We often forget how we can learn from people with disabilities…
I initially started volunteering casually with a special needs support group in Dubai called ‘SFS’ which organizes outings for children and adults with special needs as well their families. Then, in school, I met a family who were raising money for an art studio for adults with special needs through a charity concert. After performing at that concert, I visited the studio along with my parents. The art studio is located in a historical and culturally rich area of Dubai and is named ‘Mawaheb from Beautiful People’ with ‘Mawaheb’ meaning ‘talent’ in Arabic.
From there, my mother started regularly teaching yoga at the studio and I would volunteer whenever I had a day off school. After I graduated from high school, I had a 9-month gap before starting university and I genuinely had no idea what to do with my life, so I decided to start volunteering at the studio on a non-committal basis.
I absolutely fell in love with the studio, the people and the work I was assigned and so, the plan of casual twice a week volunteering turned into a full time internship. As cliché as it may sound, this experience truly changed me as a person and brought me closer to the simplicity of life. The purity and sheer love in the artists’ eyes and smiles inspired me to create a mini photography project detailing the lessons that I learnt on my journey at Mawaheb. The artwork created by Mawaheb’s artists is truly beyond anything I’ve seen before and contains so much raw emotion and integrity as it is a true reflection of them on a canvas.
Interacting with people with special needs be challenging but some of the most memorable moments come from seeing them work on their passions and showing the world how talented, smart and independent they are. A huge display of this was on a trip we took to Singapore upon invitation by Tanglin Trust School (TTS) to conduct painting workshops and educate the students on American Sign Language, anti-bullying, dance and the artists’ experience with their disabilities. It was a week-long trip with no parents and the artists were completely responsible for themselves. From seeing how the students at TTS responded and made friends with the artists (some of whom still remain in contact today) to seeing how much the artists enjoyed looking after themselves to the A+ banter made this trip the most memorable one of my life so far.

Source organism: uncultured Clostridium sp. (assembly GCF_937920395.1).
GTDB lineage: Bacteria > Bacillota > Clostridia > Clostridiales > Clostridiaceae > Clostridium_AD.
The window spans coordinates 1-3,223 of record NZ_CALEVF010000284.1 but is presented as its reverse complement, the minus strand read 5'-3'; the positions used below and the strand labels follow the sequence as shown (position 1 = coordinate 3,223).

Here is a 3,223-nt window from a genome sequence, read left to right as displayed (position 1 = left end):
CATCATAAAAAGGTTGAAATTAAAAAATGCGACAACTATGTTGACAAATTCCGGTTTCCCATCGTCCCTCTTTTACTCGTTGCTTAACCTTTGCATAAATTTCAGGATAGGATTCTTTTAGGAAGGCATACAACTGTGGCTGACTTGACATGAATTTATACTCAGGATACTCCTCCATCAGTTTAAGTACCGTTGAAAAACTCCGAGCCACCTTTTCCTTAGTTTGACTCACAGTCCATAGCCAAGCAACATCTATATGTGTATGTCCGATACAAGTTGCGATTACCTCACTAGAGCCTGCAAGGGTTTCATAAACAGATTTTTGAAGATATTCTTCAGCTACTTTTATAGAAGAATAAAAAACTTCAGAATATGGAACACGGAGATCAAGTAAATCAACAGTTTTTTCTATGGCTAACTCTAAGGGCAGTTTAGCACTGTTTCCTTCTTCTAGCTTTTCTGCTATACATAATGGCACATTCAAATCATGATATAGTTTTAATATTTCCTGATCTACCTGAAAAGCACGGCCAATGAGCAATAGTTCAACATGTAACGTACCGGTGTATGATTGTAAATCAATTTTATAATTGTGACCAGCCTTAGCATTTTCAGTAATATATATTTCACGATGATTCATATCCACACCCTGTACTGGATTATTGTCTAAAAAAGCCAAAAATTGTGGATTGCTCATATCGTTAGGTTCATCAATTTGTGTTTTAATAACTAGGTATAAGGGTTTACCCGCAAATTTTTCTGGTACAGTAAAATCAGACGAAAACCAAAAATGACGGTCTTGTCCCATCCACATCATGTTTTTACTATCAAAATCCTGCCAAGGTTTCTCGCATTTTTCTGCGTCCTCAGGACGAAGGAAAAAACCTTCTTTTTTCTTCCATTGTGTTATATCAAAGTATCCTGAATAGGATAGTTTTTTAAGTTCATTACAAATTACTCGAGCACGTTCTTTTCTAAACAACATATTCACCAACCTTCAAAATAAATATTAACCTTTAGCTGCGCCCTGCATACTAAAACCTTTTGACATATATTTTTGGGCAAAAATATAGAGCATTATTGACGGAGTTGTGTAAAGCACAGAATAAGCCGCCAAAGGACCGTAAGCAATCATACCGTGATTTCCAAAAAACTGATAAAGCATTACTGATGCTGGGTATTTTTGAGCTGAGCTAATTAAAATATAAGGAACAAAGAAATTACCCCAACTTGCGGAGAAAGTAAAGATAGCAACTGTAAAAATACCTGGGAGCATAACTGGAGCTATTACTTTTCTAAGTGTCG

We often forget how we can learn from people with disabilities. People often adopt an approach whereby we feel like we’re above a person with special needs and they need us no matter what. However, we should see ourselves as equal to people with special needs and be open to the countless lessons that they have to teach us. They truly are the happiest people I’ve ever met and they make everyone around them happy with their positivity, joyfulness and unprejudiced nature.
There’s a huge gap in how adults with disabilities are treated. The artists at Mawaheb are all adults and as such, must be treated as adults but it’s often the case that they’re treated like children. This demonstrates a huge flaw in the access of equal opportunities for adults with disabilities. Oftentimes children with special needs are able to go to school but once they become adults, there is a limited amount of accessible resources for them to pursue their dreams and, as a result, many people stay at home instead of chasing their passions.